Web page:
ESET Debuts Its First Commercially Available Threat Intelligence Services
An executive from the cybersecurity vendor tells CRN the services should offer numerous benefits to MSPs and other channel partners, including opportunities to ‘position themselves as thought leaders back to their clients.’
Cybersecurity firm ESET is launching its first threat intelligence services that are commercially available to all customers, which the company says will help create numerous opportunities for partners to better serve their end customers.
ESET has previously offered threat intelligence feeds to certain customers, but is now commercializing its threat intelligence services for the first time to customers and partners, such as managed services providers (MSPs), ESET executives told CRN.
[Related: Mandiant: 79 Percent Of Cybersecurity Decisions Ignore Threat Intelligence]
While the threat intelligence services market is already crowded with offerings, “we have some history in that whole arena,” said Tony Anscombe, chief security evangelist at ESET.
ESET aims to stand out with its more than three decades of generating high-quality security research, he said. Since its founding in 1992, that has included presentations by ESET researchers at conferences including CyberWarCon, Defcon and Black Hat, Anscombe said.
ESET “was founded by researchers, and we’re run by researchers. The core of the company has remained a research company,” he said.
The new ESET threat intelligence services include ESET Advanced Persistent Threat (APT) Reports, which include access to an ESET analyst, and ESET Threat Intelligence Feeds, which aims to provide a global view of the threat landscape in real time, with data feeds including malicious files, IPs and domains, as well as botnets and APT information.
For MSPs and other partners, the advantage is “really about improving the value prop back to their end customers and ensuring that they stay relevant with their end customers,” said Ryan Grant, vice president of sales at ESET North America.
For instance, with the ESET threat intelligence services, “they can really position themselves as thought leaders back to their clients,” Grant said.
MSPs can also build a service around the threat intelligence offering, he said.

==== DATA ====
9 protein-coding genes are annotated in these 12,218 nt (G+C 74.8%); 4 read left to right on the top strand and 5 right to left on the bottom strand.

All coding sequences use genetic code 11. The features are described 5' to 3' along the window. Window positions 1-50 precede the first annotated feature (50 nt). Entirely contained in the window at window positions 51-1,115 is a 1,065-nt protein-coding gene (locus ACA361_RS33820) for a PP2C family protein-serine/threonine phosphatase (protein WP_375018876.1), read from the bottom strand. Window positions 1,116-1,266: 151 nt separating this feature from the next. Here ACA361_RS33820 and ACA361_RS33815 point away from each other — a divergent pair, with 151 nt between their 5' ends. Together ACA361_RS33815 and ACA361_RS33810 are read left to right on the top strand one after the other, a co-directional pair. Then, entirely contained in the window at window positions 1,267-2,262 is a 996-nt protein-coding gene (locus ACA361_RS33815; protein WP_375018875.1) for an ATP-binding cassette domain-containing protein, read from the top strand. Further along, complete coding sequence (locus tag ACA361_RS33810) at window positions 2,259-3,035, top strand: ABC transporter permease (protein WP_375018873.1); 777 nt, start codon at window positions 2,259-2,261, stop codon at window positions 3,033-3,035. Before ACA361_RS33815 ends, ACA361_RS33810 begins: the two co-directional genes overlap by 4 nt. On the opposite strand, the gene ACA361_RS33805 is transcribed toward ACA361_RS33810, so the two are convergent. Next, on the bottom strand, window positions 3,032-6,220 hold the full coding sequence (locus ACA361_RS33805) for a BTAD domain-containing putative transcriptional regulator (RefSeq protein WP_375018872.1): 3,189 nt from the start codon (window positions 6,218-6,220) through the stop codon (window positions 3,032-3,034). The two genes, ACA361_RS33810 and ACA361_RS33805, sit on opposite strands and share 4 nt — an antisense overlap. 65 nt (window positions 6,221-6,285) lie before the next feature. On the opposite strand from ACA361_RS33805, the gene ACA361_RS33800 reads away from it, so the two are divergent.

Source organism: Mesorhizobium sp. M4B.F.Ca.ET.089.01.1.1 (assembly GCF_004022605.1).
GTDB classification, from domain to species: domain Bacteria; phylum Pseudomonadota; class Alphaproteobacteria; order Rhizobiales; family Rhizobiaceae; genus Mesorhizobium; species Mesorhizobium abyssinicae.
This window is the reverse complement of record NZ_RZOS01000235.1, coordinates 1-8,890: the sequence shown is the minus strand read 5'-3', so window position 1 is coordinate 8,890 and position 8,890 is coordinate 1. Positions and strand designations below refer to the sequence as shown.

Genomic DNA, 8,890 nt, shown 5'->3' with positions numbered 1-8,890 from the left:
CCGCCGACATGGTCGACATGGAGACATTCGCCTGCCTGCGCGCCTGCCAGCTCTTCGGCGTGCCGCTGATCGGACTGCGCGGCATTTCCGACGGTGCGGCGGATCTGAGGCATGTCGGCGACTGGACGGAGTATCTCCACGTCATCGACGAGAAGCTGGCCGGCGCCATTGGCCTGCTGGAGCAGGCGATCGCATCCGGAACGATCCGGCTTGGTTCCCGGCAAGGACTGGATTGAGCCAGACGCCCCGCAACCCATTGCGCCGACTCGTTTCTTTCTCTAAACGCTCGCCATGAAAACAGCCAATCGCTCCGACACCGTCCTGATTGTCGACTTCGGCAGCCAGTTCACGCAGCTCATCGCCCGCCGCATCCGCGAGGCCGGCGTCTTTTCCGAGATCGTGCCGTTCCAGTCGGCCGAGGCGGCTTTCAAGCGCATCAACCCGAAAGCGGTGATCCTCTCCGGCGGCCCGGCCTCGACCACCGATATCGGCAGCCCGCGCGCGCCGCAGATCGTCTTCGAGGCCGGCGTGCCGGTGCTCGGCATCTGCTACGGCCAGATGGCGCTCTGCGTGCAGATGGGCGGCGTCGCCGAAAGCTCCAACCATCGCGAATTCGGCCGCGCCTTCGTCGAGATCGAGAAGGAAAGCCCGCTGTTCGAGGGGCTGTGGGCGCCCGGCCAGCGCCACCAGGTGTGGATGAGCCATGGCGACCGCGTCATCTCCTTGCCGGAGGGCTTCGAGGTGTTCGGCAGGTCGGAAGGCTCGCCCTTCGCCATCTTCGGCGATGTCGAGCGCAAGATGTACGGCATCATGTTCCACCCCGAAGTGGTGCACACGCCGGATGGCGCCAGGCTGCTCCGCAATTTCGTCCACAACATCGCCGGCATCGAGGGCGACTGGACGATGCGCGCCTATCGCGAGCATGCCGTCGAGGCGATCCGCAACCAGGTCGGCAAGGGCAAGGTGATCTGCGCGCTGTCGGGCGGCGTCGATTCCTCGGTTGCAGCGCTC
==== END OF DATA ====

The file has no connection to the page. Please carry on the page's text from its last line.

“You see a lot of MSPs do either monthly or quarterly reviews with their clients. When you start to incorporate intelligence reporting into that, there’s a lot they can do from a commercial standpoint. And we’re here to support that,” Grant said.
Ron Brown, co-founder and CTO of White Rock Cybersecurity, an ESET partner based in Dallas, said he foresees a major opportunity to bring the vendor’s threat intelligence services to customers, particularly those that are already using ESET cybersecurity tools such as its endpoint security solution.
“I always feel that they haven’t really marketed some of the stuff they can do. They’re finally starting to get out there and really show some of the power they have,” Brown said. “They have you know a worldwide presence, so they have high exposure to pretty much everything that happens all across the globe.”
As White Rock talks to customers throughout the year, potentially at renewal time, the solution provider expects to be bringing up the ESET threat intelligence service as an offering they can add on, he said.
“I believe it’ll gain interest with companies that are already using the [ESET] product, because they’ll be like, ‘We use the product. We’re happy with the product. Let’s take one more step and start using it for proactive network defense,’” Brown said.
Ultimately, in today’s threat environment, “you’ve got so many pathways where people are exposed to risk that you really have to have something to get your arms around [the threat] — and at least have a plan and proactively try to protect your users.”